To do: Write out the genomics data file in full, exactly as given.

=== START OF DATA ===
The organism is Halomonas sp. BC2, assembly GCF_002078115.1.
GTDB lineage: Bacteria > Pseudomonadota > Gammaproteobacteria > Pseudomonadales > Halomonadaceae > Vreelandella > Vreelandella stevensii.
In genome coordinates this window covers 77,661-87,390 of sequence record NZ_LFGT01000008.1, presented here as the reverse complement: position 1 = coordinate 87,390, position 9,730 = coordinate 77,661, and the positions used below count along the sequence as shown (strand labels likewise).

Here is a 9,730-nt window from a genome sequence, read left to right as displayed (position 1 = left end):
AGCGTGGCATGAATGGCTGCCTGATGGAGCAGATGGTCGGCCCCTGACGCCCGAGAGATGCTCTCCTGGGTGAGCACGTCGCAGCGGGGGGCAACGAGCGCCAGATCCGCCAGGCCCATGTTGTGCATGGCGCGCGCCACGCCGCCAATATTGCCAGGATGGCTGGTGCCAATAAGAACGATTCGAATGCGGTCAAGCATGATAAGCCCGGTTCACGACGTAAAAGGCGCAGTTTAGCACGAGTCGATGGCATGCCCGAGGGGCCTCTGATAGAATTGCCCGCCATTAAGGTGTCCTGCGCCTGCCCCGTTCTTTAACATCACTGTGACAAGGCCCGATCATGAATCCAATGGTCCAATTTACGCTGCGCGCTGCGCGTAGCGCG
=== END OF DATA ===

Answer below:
The organism is Halomonas sp. BC2, assembly GCF_002078115.1.
GTDB lineage: Bacteria > Pseudomonadota > Gammaproteobacteria > Pseudomonadales > Halomonadaceae > Vreelandella > Vreelandella stevensii.
In genome coordinates this window covers 77,661-87,390 of sequence record NZ_LFGT01000008.1, presented here as the reverse complement: position 1 = coordinate 87,390, position 9,730 = coordinate 77,661, and the positions used below count along the sequence as shown (strand labels likewise).

Here is a 9,730-nt window from a genome sequence, read left to right as displayed (position 1 = left end):
AGCGTGGCATGAATGGCTGCCTGATGGAGCAGATGGTCGGCCCCTGACGCCCGAGAGATGCTCTCCTGGGTGAGCACGTCGCAGCGGGGGGCAACGAGCGCCAGATCCGCCAGGCCCATGTTGTGCATGGCGCGCGCCACGCCGCCAATATTGCCAGGATGGCTGGTGCCAATAAGAACGATTCGAATGCGGTCAAGCATGATAAGCCCGGTTCACGACGTAAAAGGCGCAGTTTAGCACGAGTCGATGGCATGCCCGAGGGGCCTCTGATAGAATTGCCCGCCATTAAGGTGTCCTGCGCCTGCCCCGTTCTTTAACATCACTGTGACAAGGCCCGATCATGAATCCAATGGTCCAATTTACGCTGCGCGCTGCGCGTAGCGCG